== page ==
The company's gluware Teleworker software resides in the cloud and acts as a control plane to create a secure data plane for teleworkers to connect to the corporate network. Teleworkers can self-provision their equipment with a single click and no IT support, Glue claims.
Glue's products are essentially a software-defined dynamic multipoint VPN offered as a monthly software-as-a-service subscription. It includes a central policy-based controller, applications with "CCIE intelligence," and an API to configure the OS using the applications.
Glue's gluware also includes tools for alert notification based on thresholds; hardware ordering logistics and router provisioning workflows; end-user and administrator monitoring portals; repository of network configurations, end-user data, and reporting and monitoring data; agents to proactively monitor the health of the network and deploy large-scale configurations; and an orchestrator to generate hardware configurations, check for errors and conduct "self-healing" operations.
Glue says its addressable market is the $12 billion worth of 16 million Cisco WAN routers installed globally. Glue expects Cisco to have 23 million WAN routers installed by 2017.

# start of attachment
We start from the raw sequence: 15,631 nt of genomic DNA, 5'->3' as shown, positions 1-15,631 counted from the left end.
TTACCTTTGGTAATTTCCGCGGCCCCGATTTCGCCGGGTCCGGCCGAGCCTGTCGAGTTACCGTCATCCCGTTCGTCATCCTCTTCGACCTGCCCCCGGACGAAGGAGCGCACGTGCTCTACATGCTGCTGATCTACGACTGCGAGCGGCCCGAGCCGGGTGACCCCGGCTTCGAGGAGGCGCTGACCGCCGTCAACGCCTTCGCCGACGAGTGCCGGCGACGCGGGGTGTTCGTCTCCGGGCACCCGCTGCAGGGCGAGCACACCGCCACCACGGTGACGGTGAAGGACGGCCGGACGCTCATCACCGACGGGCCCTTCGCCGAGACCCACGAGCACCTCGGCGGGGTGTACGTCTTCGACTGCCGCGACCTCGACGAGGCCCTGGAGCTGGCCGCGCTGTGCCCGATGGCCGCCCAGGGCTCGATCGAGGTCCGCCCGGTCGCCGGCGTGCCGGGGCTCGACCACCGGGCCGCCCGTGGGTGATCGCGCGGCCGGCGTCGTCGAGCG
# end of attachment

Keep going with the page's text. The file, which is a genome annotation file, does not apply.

Glue was founded in 2007. It has about $6.2 million in funding from a $4.5 million Series A round in 2011, and $1.7 million in convertible notes in 2012. The company's investors include Keiretsu Forum, San Joaquin Angels, Sierra Angels, Sacramento Angels, Sand Hill Angels, Harvard Angels, Halo Fund and Angel Forum.
Glue is headquartered in San Francisco and the company's executive team is comprised of officials from Yelofin Networks, Cisco, Agilent, Intel, INX and MTV Networks.
Jim Duffy has been covering technology for over 25 years, 21 at Network World. He also writes The Cisco Connection blog and can be reached on Twitter @Jim_Duffy.
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